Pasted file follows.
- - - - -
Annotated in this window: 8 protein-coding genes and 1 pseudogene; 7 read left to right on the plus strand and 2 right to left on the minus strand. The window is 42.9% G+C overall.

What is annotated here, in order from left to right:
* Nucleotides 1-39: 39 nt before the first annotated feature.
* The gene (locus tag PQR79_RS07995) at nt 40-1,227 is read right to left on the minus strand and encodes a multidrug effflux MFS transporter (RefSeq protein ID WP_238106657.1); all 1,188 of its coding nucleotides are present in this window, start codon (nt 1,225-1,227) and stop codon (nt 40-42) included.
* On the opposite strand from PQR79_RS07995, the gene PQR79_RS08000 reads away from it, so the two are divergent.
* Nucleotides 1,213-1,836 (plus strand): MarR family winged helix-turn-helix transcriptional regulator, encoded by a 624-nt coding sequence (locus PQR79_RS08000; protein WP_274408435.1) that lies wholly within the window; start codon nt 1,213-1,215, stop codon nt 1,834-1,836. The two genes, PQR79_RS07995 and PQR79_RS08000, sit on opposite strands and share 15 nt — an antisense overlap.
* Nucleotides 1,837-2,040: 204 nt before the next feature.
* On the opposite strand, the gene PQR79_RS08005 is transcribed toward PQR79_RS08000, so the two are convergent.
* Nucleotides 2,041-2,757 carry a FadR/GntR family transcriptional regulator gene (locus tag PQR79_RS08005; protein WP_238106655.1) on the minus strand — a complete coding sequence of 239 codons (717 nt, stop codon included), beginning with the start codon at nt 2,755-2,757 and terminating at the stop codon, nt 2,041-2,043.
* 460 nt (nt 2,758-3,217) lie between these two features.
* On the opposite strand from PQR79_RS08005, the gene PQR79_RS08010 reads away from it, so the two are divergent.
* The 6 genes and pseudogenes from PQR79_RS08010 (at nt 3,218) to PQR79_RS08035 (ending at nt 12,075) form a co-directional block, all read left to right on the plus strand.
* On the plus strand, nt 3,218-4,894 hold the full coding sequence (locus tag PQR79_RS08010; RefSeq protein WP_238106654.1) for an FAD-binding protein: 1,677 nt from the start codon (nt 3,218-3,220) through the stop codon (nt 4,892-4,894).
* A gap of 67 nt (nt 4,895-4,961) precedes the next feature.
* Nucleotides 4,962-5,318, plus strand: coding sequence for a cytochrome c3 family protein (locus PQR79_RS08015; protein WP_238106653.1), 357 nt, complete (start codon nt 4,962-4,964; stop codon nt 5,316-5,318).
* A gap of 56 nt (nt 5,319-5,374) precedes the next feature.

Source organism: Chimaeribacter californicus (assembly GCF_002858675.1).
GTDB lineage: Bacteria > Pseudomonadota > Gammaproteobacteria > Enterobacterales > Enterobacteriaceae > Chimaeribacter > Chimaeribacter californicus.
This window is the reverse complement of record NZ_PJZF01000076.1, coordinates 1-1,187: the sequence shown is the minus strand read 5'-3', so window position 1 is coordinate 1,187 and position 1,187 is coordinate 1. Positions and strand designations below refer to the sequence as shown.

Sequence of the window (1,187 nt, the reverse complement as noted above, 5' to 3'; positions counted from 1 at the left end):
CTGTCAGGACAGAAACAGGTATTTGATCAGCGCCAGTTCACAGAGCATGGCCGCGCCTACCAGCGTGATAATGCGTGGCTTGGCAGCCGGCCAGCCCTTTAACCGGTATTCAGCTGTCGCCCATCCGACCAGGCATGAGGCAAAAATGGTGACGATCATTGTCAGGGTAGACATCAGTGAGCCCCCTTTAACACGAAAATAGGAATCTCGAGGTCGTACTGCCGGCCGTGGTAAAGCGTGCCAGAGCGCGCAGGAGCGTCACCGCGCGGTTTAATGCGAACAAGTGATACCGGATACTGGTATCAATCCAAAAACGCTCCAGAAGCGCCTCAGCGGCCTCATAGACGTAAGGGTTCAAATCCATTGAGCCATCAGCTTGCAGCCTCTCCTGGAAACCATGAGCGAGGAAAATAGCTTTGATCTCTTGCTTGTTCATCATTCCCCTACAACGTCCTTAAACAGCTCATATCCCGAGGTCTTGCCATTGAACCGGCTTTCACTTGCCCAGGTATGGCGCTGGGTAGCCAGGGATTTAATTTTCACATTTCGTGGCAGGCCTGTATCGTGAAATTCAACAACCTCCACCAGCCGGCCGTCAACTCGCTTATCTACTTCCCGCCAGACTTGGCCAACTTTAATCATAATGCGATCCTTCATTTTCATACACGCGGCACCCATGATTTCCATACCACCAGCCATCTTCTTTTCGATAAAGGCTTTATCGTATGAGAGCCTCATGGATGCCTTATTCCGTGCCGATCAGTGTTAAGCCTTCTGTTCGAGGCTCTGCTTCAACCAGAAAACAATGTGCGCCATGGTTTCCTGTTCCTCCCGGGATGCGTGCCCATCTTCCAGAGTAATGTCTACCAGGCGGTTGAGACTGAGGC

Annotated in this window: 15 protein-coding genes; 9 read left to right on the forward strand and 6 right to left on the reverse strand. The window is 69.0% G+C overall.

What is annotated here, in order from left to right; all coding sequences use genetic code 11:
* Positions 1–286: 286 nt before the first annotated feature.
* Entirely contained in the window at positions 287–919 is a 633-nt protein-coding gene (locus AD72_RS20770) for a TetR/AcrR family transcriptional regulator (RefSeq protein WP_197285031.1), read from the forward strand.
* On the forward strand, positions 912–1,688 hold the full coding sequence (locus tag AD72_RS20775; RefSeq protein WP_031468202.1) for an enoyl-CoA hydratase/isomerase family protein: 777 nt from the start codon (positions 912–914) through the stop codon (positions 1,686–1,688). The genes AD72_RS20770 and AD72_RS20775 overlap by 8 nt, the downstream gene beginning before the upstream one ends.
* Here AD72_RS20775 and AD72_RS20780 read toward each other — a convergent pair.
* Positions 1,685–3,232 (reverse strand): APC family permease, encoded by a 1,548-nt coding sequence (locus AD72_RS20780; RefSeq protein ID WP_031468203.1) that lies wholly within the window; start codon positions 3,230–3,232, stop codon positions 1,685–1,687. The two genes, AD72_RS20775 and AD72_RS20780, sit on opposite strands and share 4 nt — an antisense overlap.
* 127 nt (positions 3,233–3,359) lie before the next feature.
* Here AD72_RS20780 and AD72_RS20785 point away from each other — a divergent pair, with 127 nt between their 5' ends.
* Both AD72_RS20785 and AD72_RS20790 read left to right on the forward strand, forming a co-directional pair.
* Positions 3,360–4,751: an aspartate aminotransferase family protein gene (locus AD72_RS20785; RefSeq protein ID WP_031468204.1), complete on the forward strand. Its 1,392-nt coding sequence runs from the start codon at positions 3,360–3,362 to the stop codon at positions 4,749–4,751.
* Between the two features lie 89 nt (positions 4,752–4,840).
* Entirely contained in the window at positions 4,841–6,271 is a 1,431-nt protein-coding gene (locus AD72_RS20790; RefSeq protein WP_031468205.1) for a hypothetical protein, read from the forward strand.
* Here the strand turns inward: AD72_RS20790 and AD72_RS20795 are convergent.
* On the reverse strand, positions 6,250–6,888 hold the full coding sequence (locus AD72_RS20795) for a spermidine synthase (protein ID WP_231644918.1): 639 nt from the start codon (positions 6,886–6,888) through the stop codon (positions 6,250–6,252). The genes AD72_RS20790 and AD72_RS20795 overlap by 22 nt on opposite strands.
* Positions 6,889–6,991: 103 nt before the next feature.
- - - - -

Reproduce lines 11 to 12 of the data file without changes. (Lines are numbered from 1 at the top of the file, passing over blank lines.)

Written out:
* On the opposite strand from PQR79_RS08005, the gene PQR79_RS08010 reads away from it, so the two are divergent.
* The 6 genes and pseudogenes from PQR79_RS08010 (at nt 3,218) to PQR79_RS08035 (ending at nt 12,075) form a co-directional block, all read left to right on the plus strand.